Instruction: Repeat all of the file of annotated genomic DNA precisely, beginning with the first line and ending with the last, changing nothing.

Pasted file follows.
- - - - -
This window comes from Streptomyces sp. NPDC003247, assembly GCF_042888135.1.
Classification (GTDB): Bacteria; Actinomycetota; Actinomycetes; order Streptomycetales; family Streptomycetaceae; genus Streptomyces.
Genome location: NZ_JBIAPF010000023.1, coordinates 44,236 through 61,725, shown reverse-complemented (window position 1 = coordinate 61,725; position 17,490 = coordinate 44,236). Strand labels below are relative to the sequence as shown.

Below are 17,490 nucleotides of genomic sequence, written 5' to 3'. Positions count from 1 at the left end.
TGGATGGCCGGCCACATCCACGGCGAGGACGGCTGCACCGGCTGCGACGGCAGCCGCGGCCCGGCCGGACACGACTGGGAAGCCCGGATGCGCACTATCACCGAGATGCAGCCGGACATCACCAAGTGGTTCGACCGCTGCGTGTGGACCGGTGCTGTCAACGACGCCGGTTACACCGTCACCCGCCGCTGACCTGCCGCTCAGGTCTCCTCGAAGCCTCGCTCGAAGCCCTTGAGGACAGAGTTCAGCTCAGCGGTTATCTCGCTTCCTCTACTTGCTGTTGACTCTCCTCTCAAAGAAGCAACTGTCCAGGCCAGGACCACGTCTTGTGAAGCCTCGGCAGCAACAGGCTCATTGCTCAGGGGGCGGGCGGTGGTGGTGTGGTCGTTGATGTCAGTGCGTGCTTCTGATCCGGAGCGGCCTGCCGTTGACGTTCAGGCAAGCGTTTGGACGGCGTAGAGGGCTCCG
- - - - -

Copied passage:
This window comes from Streptomyces sp. NPDC003247, assembly GCF_042888135.1.
Classification (GTDB): Bacteria; Actinomycetota; Actinomycetes; order Streptomycetales; family Streptomycetaceae; genus Streptomyces.
Genome location: NZ_JBIAPF010000023.1, coordinates 44,236 through 61,725, shown reverse-complemented (window position 1 = coordinate 61,725; position 17,490 = coordinate 44,236). Strand labels below are relative to the sequence as shown.

Below are 17,490 nucleotides of genomic sequence, written 5' to 3'. Positions count from 1 at the left end.
TGGATGGCCGGCCACATCCACGGCGAGGACGGCTGCACCGGCTGCGACGGCAGCCGCGGCCCGGCCGGACACGACTGGGAAGCCCGGATGCGCACTATCACCGAGATGCAGCCGGACATCACCAAGTGGTTCGACCGCTGCGTGTGGACCGGTGCTGTCAACGACGCCGGTTACACCGTCACCCGCCGCTGACCTGCCGCTCAGGTCTCCTCGAAGCCTCGCTCGAAGCCCTTGAGGACAGAGTTCAGCTCAGCGGTTATCTCGCTTCCTCTACTTGCTGTTGACTCTCCTCTCAAAGAAGCAACTGTCCAGGCCAGGACCACGTCTTGTGAAGCCTCGGCAGCAACAGGCTCATTGCTCAGGGGGCGGGCGGTGGTGGTGTGGTCGTTGATGTCAGTGCGTGCTTCTGATCCGGAGCGGCCTGCCGTTGACGTTCAGGCAAGCGTTTGGACGGCGTAGAGGGCTCCG